We remember Glendale cop Matt Brown as one of the better public information officers. Brown always was straight-forward and responsive, and had a sense of humor. Even when was in a hurry, all you had to do was mention Ohio State football and he'd suddenly find all the time in the world to chat.
Matt dropped a copy of his new self-published memoir, Hats And Ties: Police Stories From Glendale, Arizona, And Other Excerpts From My Life (the cover of the book's pictured) by New Times' offices recently and we just got a chance to spend some time with it.
It's a hoot!
Brown's a fine storyteller, and he has some great material with which to work.
He tells of one off-duty incident in central Phoenix back in the late 1980s, when he stopped for a red light: "I looked over at the bus stop and saw a gang-banging-looking turd smacking a young Down Syndrome boy in the face...This gang-bang-looking piece of shit was being cheered on by other gang-bang-looking pieces of shit." Brown writes that he put his emergency flashers on, jumped out of his car and "punched the turd in the back of his head and then for good measure kicked him in the nuts."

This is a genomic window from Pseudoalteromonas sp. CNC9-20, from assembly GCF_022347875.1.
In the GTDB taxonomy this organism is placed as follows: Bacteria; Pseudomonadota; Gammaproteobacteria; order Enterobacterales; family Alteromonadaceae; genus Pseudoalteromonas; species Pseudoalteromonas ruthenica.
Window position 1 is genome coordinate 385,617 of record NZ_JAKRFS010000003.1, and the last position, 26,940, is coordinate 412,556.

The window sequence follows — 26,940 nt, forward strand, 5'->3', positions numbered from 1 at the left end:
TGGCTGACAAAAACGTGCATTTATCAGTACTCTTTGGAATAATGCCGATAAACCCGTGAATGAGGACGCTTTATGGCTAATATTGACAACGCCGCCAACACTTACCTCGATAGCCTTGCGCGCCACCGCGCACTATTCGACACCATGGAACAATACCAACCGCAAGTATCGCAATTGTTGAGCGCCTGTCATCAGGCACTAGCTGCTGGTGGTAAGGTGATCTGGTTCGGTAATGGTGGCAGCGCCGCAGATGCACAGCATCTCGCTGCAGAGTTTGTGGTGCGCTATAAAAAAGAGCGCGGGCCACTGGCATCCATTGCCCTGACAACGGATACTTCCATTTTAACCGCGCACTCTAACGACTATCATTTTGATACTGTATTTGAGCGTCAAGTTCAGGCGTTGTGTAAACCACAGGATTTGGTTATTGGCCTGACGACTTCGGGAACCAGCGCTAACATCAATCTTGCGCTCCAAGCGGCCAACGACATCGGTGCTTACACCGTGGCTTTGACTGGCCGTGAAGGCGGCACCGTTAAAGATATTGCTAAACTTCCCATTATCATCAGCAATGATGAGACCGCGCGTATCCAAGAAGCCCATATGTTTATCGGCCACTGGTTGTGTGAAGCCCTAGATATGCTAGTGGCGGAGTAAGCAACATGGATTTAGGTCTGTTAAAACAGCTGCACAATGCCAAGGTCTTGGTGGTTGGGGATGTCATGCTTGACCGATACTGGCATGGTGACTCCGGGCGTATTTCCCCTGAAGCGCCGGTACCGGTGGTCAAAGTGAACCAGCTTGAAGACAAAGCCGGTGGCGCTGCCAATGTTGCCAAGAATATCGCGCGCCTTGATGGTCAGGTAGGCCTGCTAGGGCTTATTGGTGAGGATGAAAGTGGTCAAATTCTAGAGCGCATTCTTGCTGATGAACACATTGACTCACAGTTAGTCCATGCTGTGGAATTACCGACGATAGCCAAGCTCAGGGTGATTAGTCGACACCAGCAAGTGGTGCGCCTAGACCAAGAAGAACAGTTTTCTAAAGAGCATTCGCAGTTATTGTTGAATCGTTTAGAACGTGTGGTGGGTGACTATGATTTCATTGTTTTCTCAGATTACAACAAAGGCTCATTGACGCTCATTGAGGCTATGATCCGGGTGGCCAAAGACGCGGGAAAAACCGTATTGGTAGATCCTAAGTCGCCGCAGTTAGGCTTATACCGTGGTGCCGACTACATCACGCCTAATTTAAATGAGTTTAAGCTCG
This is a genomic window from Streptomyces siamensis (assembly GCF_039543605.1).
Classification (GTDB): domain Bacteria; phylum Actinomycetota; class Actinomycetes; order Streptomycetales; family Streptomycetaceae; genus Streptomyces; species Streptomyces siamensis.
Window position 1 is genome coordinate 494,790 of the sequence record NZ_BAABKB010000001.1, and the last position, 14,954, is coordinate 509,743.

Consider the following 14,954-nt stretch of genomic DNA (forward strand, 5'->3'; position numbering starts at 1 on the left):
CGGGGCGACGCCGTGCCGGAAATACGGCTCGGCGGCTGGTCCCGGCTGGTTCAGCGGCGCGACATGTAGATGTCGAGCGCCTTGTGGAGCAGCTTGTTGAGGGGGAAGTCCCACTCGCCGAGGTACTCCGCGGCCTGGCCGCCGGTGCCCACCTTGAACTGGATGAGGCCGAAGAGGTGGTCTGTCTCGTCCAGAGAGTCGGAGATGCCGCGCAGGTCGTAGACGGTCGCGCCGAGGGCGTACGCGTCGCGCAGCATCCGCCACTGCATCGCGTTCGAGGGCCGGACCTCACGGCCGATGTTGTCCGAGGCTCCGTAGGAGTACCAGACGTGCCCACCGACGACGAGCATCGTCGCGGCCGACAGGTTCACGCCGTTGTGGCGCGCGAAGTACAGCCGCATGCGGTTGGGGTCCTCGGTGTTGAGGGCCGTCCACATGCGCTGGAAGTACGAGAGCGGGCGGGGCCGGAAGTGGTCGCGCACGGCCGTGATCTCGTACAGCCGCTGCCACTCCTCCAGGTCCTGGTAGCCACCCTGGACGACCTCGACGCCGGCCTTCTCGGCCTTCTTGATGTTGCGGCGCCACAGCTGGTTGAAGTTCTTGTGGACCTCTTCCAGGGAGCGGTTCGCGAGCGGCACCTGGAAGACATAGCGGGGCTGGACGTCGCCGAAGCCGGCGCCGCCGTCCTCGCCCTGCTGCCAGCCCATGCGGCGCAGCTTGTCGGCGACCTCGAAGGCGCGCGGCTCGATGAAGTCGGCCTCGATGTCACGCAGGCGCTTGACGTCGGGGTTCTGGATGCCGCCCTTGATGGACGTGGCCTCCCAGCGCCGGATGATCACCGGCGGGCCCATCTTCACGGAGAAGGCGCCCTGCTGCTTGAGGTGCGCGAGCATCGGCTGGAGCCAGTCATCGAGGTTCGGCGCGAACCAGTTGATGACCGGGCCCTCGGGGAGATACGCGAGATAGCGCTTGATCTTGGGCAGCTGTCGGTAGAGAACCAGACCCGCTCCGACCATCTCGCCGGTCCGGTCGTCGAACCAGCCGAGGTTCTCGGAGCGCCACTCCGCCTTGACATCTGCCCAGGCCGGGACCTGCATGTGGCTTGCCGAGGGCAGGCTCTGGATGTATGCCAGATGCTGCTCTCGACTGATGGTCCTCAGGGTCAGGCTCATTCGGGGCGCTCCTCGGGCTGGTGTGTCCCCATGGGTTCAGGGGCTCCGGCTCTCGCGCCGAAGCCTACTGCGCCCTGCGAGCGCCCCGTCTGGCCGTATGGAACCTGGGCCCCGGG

Brown says he wouldn't have changed anything about the clash except that he would let the Down Syndrome kid punch the assailant a few times.
Naturally, we were interested in what Officer Brown had to say about our brethren in the media. Without naming names, he slices up a current well-known television anchor who "comes across [on television] as nice and sweet and kind, but in person, my experiences with her have all been negative." (Come on, Matt, give it up!)
In great detail, the veteran cop recalls how a bird once crapped all over the self-absorbed woman during a stand-up -- a "gift from God," Brown calls it, though unfortunately it wasn't a live shot.
Brown does single out a handful of local TV reporters for praise, including Channel 3's Mike Watkiss. He also gives kudos to recently departed Arizona Republic reporter Brent Whiting as "a very honorable man, and a great newspaper reporter."
As for our rag, the cop-turned-scribe writes: "The Phoenix New Times newspaper often takes a beating for some of their stories. When reporters from this paper would call me to ask about certain topics, I thought they were very fair and honest. New Times reporter Paul Ruben wrote several stories about Glendale police when I was PIO. Even though some of the stories were critical, Paul was always honest and professional."
Thanks, Matt. We'll be sure to pass along the kind words to Mr. Ruben.-- Paul Rubin
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